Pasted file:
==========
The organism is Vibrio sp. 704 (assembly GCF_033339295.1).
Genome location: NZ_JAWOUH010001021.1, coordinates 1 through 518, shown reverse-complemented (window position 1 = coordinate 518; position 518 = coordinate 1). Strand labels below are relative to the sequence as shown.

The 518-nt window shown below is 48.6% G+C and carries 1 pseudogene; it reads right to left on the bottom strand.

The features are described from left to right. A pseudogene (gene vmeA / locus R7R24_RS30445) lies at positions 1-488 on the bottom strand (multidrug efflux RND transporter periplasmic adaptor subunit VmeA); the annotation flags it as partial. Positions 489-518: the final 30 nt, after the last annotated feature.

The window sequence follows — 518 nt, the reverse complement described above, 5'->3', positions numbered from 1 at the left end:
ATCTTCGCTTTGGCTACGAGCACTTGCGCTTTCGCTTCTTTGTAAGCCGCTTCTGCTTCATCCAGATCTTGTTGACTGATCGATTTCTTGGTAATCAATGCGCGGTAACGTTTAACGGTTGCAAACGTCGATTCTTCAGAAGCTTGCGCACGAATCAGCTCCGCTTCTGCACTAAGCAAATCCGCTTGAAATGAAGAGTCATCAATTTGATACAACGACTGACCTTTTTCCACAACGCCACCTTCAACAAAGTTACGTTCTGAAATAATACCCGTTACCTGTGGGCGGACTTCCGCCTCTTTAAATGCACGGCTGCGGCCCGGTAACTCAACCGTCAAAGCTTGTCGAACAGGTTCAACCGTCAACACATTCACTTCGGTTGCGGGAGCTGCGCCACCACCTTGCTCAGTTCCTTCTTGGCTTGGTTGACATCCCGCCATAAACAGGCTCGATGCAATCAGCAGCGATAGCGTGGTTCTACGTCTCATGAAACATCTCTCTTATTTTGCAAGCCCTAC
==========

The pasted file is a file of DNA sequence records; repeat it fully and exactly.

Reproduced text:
The organism is Vibrio sp. 704 (assembly GCF_033339295.1).
Genome location: NZ_JAWOUH010001021.1, coordinates 1 through 518, shown reverse-complemented (window position 1 = coordinate 518; position 518 = coordinate 1). Strand labels below are relative to the sequence as shown.

The 518-nt window shown below is 48.6% G+C and carries 1 pseudogene; it reads right to left on the bottom strand.

The features are described from left to right. A pseudogene (gene vmeA / locus R7R24_RS30445) lies at positions 1-488 on the bottom strand (multidrug efflux RND transporter periplasmic adaptor subunit VmeA); the annotation flags it as partial. Positions 489-518: the final 30 nt, after the last annotated feature.

The window sequence follows — 518 nt, the reverse complement described above, 5'->3', positions numbered from 1 at the left end:
ATCTTCGCTTTGGCTACGAGCACTTGCGCTTTCGCTTCTTTGTAAGCCGCTTCTGCTTCATCCAGATCTTGTTGACTGATCGATTTCTTGGTAATCAATGCGCGGTAACGTTTAACGGTTGCAAACGTCGATTCTTCAGAAGCTTGCGCACGAATCAGCTCCGCTTCTGCACTAAGCAAATCCGCTTGAAATGAAGAGTCATCAATTTGATACAACGACTGACCTTTTTCCACAACGCCACCTTCAACAAAGTTACGTTCTGAAATAATACCCGTTACCTGTGGGCGGACTTCCGCCTCTTTAAATGCACGGCTGCGGCCCGGTAACTCAACCGTCAAAGCTTGTCGAACAGGTTCAACCGTCAACACATTCACTTCGGTTGCGGGAGCTGCGCCACCACCTTGCTCAGTTCCTTCTTGGCTTGGTTGACATCCCGCCATAAACAGGCTCGATGCAATCAGCAGCGATAGCGTGGTTCTACGTCTCATGAAACATCTCTCTTATTTTGCAAGCCCTAC